Grief Doesn’t Do Math offers comfort and connection, while embracing a personal way to experience and endure the grieving process on one’s own terms. Grief Doesn’t Do Math envisions a wider lens for grievers beyond the renowned five stages. This book includes journal entries, poems, and reflections written over the course of seven years by author Heather H. Burwell as she experienced her own journey of grief. Grief is a nonlinear process and something we all encounter in our lives, a burden that can be eased through sharing. As noted in the epilogue, “This is my grief virgin voyage, and I share with you for a sole reason: to help other people sitting in their dinghies in torrential rainstorms, tossed upon similar waves.”
Recording artist and author Heather Burwell offers a real and hopeful examination of grief in Grief Doesn’t Do Math. Burwell weaves in her own story of grief as she dispels the popular, linear “five stages of grief” that just didn’t work for her after the sudden death of her husband when their son was only four years old. But, if not the five stages, then what? The five stages have become such a widely adopted model for grieving that there seems to be no other path. Until now. Burwell changes the narrative on grieving by offering an alternative guide for those whose grief journey isn’t fitting into the prescribed pattern.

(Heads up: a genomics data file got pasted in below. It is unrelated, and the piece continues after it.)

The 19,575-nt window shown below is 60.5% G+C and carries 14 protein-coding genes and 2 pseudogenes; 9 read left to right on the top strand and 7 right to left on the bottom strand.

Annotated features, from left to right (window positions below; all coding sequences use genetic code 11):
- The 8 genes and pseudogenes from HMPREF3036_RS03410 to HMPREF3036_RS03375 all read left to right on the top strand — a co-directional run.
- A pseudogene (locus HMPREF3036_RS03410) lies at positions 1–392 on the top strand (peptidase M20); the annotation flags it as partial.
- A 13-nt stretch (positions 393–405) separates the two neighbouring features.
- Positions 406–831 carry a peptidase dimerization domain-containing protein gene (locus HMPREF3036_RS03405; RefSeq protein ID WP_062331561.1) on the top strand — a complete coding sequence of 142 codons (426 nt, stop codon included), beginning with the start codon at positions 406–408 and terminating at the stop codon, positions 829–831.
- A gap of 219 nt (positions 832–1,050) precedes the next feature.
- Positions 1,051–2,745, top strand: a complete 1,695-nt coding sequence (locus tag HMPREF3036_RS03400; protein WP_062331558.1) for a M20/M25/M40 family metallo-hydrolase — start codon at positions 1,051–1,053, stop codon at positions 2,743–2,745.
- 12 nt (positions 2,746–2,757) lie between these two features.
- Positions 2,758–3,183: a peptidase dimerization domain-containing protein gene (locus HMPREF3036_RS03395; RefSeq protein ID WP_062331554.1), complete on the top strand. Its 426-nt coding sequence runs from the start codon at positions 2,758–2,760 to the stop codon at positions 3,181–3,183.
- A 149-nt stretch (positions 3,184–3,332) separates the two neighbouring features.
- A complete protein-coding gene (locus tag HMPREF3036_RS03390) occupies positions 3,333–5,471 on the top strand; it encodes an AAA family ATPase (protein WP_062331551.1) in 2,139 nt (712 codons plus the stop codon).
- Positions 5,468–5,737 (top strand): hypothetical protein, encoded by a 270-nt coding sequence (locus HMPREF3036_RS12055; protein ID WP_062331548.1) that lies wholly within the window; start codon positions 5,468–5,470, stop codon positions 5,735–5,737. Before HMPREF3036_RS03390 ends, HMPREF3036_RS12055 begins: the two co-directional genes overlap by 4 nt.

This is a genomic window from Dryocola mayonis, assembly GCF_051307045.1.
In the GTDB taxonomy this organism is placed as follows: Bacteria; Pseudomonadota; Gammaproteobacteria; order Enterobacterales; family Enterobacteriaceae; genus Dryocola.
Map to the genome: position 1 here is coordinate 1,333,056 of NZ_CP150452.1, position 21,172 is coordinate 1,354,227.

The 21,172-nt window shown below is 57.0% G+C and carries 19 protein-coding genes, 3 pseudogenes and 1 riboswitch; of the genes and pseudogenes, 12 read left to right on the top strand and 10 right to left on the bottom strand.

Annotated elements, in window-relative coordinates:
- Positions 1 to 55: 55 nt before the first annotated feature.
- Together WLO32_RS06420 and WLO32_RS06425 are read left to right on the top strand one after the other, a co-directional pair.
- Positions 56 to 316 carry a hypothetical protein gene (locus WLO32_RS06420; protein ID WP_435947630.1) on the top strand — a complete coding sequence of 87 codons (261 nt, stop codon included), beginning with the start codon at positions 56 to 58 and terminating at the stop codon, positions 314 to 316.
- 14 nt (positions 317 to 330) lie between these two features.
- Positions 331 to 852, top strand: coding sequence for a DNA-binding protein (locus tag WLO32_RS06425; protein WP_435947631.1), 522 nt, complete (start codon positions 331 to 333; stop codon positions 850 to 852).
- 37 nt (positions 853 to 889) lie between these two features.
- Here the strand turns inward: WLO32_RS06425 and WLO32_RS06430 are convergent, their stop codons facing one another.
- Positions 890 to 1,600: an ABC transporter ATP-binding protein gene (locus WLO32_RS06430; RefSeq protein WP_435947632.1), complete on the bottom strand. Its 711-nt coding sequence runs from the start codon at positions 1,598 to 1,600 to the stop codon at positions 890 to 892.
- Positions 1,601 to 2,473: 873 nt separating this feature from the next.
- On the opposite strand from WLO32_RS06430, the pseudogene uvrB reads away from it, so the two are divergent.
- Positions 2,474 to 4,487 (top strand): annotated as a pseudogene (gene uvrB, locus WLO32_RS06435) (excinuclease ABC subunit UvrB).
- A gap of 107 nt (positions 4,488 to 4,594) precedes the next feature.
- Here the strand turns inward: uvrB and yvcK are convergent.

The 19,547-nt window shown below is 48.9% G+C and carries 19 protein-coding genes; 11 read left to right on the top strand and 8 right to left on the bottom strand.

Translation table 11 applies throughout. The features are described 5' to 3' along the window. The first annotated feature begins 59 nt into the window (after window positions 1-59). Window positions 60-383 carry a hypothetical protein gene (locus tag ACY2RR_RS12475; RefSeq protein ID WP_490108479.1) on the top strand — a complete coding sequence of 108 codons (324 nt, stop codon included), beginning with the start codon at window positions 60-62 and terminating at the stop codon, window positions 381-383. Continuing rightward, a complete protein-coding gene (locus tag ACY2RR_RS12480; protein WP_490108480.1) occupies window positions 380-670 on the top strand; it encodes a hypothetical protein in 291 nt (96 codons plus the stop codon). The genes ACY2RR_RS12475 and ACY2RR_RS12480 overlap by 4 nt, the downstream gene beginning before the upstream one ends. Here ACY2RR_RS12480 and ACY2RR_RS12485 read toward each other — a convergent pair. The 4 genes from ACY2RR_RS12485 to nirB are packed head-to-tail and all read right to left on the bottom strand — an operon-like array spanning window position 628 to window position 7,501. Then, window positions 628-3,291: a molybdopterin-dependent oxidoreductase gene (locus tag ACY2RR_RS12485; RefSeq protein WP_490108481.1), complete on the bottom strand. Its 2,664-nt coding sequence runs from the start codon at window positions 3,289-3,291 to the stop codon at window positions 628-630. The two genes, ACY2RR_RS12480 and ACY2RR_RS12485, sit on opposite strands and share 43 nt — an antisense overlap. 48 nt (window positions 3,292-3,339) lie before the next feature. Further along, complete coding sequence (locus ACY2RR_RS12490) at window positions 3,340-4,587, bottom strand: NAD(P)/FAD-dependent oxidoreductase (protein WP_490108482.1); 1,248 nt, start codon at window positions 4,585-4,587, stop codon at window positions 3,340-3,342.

Interestingly, Burwell describes that the five stages of grief were originally the five stages of “dying” that unintentionally got translated into stages of “grieving”. In other words, the prescribed stages were never intended as a prescription for grief, thus why they don’t fit the grief journey for most people.
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Grief Doesn’t Do Math is a short read at 74 pages. It’s one-part memoir, one-part approval to grieve at the pace and in the way that works for the individual, and one-part counseling based on Burwell’s role as a chaplain. Reflection questions are included to help the reader work through their grief struggles.
Definitely recommend this book for anyone who’s working through grief of any sort, as grief extends to circumstances much broader than the death of a loved one.
Who would benefit from this book?
Anyone struggling with grief would find comfort in knowing the grief process is a very personal journey and sometimes looks more like spaghetti thrown at the wall than a perfect line to follow. Anyone looking for quick answers and easy solutions won’t find that in Grief Doesn’t Do Math – or anywhere. But the assurance and guidance Burwell provides is a beacon in the storm.
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